16 May, 2019

Belgian housing prices continue to climb while barriers for new buyers fall


Residential housing prices in Belgium have been on a remarkably stable, long-term upward trend, much to the delight of homeowners. According to newly released figures from the FOD Economie (Statbel), this growth continued in 2018. Median annual house prices (excluding apartments) increased 4.7% to €225,000 over the previous year. This was most notable in attached and semi-detached houses at 5.3% to €200,000, though free-standing houses also increased by 2.9% to €285,000. Apartment prices grew the slowest, but still achieved 2.5% for a median sales price of €182,000.

Broken down to the region level, Brussels claims the most expensive housing across the board. Housing price growth here was particularly strong this last year, with houses and apartments increasing by 4.7% to €390,000 and €199,000, respectively. Flanders and Wallonia also experienced a buoyant market, with nominal prices increasing no less than 3.2% in any given housing category over 2017 numbers.

Map of 2018 median house transaction price (excl. apartments) by commune

Map Housing Prices Blog Article V2_750x530

Price vs affordability
With constantly growing prices, questions of affordability naturally arise. Questions of over-/under-valuation aside, there are two aspects of affordability for would-be homeowners to consider: acquisition and maintenance. A buyer’s barrier to acquisition or entry in Belgium is among the highest in the EU at 2.3% of GDP compared to 1.0% average in the EU1. The World Bank identifies it as the second most expensive member state in terms of property transfer with costs of 12.7% of the property value2. That translates to costs of €28,575 for the median Belgian house in 2018 of €225,000. Assuming a 20% down payment to obtain a mortgage (encouraged by the National Bank of Belgium), this cost rises to €73,575 up front. These costs also increase with property values and are a substantial obstacle for the typical Belgian family.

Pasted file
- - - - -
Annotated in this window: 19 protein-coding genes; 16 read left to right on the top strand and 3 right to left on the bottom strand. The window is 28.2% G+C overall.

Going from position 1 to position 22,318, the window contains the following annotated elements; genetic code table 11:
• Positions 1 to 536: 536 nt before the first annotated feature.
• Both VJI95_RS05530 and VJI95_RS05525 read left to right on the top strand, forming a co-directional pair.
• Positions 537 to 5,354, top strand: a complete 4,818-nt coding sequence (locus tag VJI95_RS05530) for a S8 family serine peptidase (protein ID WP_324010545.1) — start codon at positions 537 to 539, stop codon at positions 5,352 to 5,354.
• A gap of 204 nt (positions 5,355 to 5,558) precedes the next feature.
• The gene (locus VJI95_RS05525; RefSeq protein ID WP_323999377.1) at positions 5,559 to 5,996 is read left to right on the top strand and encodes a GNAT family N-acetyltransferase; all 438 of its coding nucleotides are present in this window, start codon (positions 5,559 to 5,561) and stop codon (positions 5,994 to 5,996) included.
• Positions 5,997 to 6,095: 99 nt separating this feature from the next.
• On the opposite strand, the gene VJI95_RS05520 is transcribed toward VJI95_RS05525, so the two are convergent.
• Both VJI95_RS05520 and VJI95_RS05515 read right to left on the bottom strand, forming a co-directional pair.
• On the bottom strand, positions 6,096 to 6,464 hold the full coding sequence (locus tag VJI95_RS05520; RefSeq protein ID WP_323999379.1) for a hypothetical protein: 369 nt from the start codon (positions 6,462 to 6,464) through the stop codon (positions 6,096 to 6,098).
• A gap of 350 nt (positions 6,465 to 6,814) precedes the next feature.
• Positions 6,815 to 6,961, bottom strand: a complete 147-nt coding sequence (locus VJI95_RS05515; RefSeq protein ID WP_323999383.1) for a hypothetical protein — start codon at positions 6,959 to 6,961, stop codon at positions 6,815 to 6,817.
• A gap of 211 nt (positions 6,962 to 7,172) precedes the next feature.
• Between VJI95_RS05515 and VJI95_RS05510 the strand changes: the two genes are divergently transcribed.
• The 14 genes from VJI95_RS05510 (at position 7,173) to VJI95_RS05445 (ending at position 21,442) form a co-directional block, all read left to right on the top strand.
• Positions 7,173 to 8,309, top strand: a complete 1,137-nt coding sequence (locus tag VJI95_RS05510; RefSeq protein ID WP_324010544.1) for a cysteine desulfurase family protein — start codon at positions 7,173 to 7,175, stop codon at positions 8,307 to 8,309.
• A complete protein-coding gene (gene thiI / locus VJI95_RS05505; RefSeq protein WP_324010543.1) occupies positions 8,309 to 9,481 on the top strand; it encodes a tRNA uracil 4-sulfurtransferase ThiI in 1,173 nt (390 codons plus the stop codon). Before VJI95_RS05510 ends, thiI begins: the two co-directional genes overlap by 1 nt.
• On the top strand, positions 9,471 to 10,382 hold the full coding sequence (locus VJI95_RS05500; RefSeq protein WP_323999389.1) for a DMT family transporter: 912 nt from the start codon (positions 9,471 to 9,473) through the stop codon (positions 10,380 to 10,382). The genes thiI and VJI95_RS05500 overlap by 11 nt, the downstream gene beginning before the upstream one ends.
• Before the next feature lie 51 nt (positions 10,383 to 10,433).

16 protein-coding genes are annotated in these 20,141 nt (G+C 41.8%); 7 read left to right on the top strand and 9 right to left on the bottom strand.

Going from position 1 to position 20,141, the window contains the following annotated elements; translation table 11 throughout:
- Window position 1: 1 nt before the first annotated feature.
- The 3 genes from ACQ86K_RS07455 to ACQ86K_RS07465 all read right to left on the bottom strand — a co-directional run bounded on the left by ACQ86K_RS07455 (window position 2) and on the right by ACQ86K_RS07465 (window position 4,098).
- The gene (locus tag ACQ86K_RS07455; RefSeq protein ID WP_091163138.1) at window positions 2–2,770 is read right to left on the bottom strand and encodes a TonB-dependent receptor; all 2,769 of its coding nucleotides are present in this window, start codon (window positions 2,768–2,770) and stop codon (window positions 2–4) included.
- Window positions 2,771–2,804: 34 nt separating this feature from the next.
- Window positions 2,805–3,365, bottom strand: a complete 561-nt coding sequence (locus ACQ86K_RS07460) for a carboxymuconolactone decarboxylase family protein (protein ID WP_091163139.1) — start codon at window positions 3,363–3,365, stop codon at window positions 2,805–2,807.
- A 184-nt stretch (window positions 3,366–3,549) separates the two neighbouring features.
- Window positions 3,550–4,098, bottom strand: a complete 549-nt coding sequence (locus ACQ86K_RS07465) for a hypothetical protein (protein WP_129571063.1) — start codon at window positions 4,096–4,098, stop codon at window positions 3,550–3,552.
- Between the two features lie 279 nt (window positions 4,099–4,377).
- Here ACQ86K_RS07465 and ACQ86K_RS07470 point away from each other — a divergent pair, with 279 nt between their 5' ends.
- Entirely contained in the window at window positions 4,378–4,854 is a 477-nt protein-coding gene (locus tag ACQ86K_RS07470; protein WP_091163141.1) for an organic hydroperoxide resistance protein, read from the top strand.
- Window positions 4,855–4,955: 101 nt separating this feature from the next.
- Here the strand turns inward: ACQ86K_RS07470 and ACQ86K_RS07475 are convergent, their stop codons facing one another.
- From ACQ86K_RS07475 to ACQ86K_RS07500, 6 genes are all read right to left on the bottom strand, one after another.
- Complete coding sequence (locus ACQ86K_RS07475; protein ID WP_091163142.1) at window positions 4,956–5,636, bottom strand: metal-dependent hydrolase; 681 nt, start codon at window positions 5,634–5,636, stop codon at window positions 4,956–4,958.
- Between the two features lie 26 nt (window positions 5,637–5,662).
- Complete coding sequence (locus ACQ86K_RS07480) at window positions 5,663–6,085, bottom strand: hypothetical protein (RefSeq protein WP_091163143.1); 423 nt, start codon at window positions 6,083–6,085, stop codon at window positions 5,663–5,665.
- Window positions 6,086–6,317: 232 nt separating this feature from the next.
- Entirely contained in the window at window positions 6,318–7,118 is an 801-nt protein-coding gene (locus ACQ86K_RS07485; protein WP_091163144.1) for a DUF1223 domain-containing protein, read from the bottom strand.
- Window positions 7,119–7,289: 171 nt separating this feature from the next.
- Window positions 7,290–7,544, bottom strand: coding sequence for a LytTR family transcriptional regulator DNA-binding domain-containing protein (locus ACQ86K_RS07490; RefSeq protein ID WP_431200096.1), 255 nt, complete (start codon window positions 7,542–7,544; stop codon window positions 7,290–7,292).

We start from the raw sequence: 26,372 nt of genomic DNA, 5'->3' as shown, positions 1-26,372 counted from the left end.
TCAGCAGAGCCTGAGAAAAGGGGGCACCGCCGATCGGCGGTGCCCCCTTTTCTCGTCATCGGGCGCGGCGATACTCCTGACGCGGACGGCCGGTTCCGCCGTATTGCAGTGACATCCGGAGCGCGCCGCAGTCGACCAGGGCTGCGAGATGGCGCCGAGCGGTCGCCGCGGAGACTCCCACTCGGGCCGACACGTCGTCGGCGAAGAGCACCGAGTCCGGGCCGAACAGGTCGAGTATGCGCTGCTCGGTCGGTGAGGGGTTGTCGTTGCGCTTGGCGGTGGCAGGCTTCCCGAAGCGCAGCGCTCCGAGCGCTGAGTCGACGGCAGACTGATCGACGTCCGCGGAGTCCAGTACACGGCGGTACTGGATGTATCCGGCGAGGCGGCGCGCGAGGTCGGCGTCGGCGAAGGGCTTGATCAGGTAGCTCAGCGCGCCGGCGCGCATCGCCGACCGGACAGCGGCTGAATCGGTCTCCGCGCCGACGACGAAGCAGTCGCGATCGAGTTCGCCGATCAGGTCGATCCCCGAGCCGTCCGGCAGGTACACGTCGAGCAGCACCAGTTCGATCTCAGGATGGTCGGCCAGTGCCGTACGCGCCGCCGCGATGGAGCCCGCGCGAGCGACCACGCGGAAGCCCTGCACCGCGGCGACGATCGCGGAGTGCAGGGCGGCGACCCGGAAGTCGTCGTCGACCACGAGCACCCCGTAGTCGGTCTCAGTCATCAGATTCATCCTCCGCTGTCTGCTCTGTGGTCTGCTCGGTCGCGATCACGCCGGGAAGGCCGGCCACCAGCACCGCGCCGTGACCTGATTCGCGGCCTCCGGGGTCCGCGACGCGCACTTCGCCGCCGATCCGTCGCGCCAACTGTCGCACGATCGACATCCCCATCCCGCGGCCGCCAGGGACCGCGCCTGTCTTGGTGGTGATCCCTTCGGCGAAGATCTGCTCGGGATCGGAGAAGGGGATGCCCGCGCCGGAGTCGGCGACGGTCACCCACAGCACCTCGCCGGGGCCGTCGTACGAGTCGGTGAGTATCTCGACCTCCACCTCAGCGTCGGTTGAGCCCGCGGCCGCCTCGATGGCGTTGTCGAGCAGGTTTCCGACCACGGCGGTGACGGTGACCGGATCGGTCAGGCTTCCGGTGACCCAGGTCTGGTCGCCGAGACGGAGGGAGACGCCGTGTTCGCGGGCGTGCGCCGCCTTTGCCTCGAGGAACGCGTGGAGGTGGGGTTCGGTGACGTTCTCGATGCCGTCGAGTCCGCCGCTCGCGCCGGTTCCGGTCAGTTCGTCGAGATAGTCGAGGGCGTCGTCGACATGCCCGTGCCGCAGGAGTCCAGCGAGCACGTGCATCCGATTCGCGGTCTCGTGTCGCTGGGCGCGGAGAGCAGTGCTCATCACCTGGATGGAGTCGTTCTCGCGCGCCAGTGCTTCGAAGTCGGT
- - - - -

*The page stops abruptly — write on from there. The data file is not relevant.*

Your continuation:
Once a property is acquired, ownership is typically maintained by regular mortgage payments determined by the principal loaned, amortization period, and interest rate. The decline of interest rates has occurred at such a pace that they have had a greater downward effect on mortgage payments (all things equal) than housing prices have had an upward effect. In other words, managing monthly mortgage costs has become more affordable because of lower interest rates despite the rise in real estate prices. For example, using price data from Statbel, interest rates from the NBB, a typical lease term of 25 years, and LTV of 80%, the median Belgium house would have required a monthly mortgage payment of €767 in 2010 and €762 in 2018. For apartments, this would have been €639 in 2010 and €616 in 2018. All of this despite an increase in median prices of 25% for houses and 21% for apartments over the same period.

Annual Belgian residential prices and mortgage rates

Graph Housing Prices_750x444

The disparity between acquiring a home and maintaining it is significant. The OECD echoes this sentiment, finding households typically do not have trouble financially maintaining a residence once it is bought, while renters are more troubled. Belgian and regional housing authorities have taken steps to reduce this acquisition-maintenance imbalance. For example, Brussels and Wallonia increased the transfer tax deduction on first homes in 2017 (holding 12.5% transfer tax), and Flanders reduced the transfer tax from 10% to 7% in 2018 with additional deductions. At the same time, the mortgage debt tax deduction was eliminated in Brussels (2017), consolidated in Flanders (2016), and reformed in Wallonia via the Chèque Habitat (2016). These changes have helped to rebalance the cost burden by moving from transaction to recurrent taxes.

Note: In 2018 Statbel changed the way it reports residential transactions to include second-hand properties only and to replace ‘average’ transaction price with ‘median’ transaction price.
European Commission: Country Report Belgium 2019 Commission Staff Working Document
2 The World Bank: Ease of Doing Business 2019